"He will never be ruler of the queen's navee," he declared, laughing andfollowing the dancing boy about in a wide circle. "He is a little molethat works underground intent upon worms. The trick he has of tilting uphis nose is only his way of smelling out stray pennies. I have it fromBanker Walker that he brings a basket of them into the bank every day. Oneof these days he will buy the town and put it into his vest pocket."
Circling about on the stone sidewalk and dancing to escape the flyingcane, Sam dodged under the arm of Valmore, a huge old blacksmith withshaggy clumps of hair on the back of his hands, and sought refuge betweenhim and Freedom Smith. The blacksmith's hand stole out and lay upon theboy's shoulder. Telfer, his legs spread apart and the cane hooked upon hisarm, began rolling a cigarette; Geiger, a yellow skinned man with fatcheeks and with hands clasped over his round paunch, smoked a black cigar,and as he sent each puff into the air, grunted forth his satisfaction withlife. He was wishing that Telfer, Freedom Smith, and Valmore, instead ofmoving on to their nightly nest at the back of Wildman's grocery, wouldcome into his place for the evening. He thought he would like to have thethree of them there night after night discussing the doings of the world.
Quiet once more settled down upon the sleepy street. Over Sam's shoulder,Valmore and Freedom Smith talked of the coming corn crop and the growthand prosperity of the country.
"Times are getting better about here, but the wild things are almostgone," said Freedom, who in the winter bought hides and pelts.
The men sitting on the stone beneath the window watched with idle interestTelfer's labours with paper and tobacco. "Young Henry Kerns has gotmarried," observed one of them, striving to make talk. "He has married agirl from over Parkertown way. She gives lessons in painting--chinapainting--kind of an artist, you know."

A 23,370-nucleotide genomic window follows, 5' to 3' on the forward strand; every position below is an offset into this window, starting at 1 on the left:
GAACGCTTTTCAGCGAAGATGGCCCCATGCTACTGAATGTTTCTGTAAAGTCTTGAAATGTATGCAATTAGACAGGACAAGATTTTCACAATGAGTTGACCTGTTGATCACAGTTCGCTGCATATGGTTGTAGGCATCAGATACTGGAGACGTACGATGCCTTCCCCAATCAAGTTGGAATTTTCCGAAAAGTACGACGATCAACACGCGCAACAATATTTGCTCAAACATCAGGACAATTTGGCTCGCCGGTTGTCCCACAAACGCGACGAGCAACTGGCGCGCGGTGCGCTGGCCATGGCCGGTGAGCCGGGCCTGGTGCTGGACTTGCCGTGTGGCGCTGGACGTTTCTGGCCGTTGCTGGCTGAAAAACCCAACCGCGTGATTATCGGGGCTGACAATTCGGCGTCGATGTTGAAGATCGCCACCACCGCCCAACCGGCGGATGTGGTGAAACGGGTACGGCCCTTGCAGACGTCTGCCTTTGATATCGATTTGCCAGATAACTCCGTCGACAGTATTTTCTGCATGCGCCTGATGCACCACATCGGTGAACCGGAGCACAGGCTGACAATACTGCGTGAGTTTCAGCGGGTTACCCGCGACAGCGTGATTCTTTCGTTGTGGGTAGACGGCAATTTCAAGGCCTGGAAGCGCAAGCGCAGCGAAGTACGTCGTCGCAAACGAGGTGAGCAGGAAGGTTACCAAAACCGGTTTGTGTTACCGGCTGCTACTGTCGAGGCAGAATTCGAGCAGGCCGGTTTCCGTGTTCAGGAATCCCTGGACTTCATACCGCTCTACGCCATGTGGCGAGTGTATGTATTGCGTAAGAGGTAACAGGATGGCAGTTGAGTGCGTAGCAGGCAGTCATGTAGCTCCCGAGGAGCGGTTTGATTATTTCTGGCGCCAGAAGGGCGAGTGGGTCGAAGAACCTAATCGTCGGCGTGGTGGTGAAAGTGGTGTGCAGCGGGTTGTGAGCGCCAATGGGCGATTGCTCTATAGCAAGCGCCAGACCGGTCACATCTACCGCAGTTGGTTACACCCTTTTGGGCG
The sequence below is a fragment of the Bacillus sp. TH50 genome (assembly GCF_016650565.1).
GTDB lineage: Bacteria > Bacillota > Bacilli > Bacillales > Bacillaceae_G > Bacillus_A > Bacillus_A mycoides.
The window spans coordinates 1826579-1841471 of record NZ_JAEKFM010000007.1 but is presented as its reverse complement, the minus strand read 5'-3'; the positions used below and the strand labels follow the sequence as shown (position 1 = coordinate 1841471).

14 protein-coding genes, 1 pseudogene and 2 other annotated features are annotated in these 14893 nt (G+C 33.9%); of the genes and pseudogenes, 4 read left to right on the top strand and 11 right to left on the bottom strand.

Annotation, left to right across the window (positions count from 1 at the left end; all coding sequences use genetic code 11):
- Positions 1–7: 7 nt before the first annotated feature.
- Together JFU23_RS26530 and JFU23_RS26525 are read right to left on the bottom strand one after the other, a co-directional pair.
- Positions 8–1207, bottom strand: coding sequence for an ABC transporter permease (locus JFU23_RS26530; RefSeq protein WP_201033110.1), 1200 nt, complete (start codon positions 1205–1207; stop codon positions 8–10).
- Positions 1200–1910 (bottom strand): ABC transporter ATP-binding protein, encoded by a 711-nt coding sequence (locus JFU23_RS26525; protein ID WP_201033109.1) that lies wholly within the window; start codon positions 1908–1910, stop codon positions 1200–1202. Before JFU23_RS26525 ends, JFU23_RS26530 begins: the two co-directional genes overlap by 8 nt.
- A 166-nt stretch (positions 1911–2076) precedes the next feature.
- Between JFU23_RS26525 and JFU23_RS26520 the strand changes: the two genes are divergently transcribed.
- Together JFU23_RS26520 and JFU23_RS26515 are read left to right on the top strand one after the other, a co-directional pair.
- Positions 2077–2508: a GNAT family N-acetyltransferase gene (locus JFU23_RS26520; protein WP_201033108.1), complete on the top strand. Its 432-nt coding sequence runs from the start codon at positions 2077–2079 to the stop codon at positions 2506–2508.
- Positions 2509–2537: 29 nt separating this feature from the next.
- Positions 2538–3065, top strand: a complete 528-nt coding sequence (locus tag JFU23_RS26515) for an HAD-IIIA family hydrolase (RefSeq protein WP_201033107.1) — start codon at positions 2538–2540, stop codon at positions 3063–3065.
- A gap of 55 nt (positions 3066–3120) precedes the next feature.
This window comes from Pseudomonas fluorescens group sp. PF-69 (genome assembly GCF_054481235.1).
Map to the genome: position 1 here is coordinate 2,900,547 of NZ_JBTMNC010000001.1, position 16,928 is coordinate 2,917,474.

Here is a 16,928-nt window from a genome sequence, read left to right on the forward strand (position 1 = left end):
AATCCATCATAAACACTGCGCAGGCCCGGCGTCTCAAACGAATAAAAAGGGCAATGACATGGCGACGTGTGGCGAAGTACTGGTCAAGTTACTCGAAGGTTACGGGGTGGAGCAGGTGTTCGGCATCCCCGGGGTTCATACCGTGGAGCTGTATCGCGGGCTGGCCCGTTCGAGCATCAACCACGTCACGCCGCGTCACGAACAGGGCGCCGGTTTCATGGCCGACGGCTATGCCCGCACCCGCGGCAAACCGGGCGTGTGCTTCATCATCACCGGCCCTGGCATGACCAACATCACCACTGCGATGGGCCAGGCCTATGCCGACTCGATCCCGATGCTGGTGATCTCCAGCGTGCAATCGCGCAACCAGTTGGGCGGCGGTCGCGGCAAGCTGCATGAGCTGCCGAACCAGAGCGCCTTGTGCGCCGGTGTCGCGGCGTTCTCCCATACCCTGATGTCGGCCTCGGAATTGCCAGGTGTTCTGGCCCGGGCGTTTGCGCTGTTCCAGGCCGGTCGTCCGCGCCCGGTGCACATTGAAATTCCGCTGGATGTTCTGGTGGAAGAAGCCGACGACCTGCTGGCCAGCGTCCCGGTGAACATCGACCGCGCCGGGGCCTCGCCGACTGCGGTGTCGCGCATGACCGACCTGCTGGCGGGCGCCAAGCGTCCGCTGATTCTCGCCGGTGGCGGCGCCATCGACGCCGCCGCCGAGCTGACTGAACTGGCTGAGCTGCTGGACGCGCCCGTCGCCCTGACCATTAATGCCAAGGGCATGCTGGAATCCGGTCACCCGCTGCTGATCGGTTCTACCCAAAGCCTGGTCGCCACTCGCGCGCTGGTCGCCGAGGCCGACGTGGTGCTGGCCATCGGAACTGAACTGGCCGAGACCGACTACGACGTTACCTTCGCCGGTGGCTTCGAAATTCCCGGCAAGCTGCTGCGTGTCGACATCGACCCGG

An ejaculation of disgust broke from Telfer: his fingers trembled and thetobacco that was to have been the foundation of his evening smoke rainedon the sidewalk.
"An artist!" he exclaimed, his voice tense with excitement. "Who saidartist? Who called her that?" He glared fiercely about. "Let us have anend to this blatant misuse of fine old words. To say of one that he is anartist is to touch the peak of praise."
Throwing his cigarette paper after the scattered tobacco he thrust onehand into his trouser pocket. With the other he held the cane, emphasisinghis points by ringing taps upon the pavement. Geiger, taking the cigarbetween his fingers, listened with open mouth to the outburst thatfollowed. Valmore and Freedom Smith dropped their conversation and withbroad smiles upon their faces gave attention, and Sam McPherson, his eyesround with wonder and admiration, felt again the thrill that always ranthrough him under the drum beats of Telfer's eloquence.
"An artist is one who hungers and thirsts after perfection, not one whodabs flowers upon plates to choke the gullets of diners," declared Telfer,setting himself for one of the long speeches with which he loved toastonish the men of Caxton, and glaring down at those seated upon thestone. "It is the artist who, among all men, has the divine audacity. Doeshe not hurl himself into a battle in which is engaged against him all ofthe accumulative genius of the world?"
Pausing, he looked about for an opponent upon whom he might pour the floodof his eloquence, but on all sides smiles greeted him. Undaunted, herushed again to the charge.
"A business man--what is he?" he demanded. "He succeeds by outwitting thelittle minds with which he comes in contact. A scientist is of moreaccount--he pits his brains against the dull unresponsiveness of inanimatematter and a hundredweight of black iron he makes do the work of a hundredhousewives. But an artist tests his brains against the greatest brains ofall times; he stands upon the peak of life and hurls himself against theworld. A girl from Parkertown who paints flowers upon dishes to be calledan artist--ugh! Let me spew forth the thought! Let me cleanse my mouth! Aman should have a prayer upon his lips who utters the word artist!"
"Well, we can't all be artists and the woman can paint flowers upon dishesfor all I care," spoke up Valmore, laughing good naturedly. "We can't allpaint pictures and write books."
"We do not want to be artists--we do not dare to be," shouted Telfer,whirling and shaking his cane at Valmore. "You have a misunderstanding ofthe word."
He straightened his shoulders and threw out his chest and the boy standingbeside the blacksmith threw up his chin, unconsciously imitating theswagger of the man.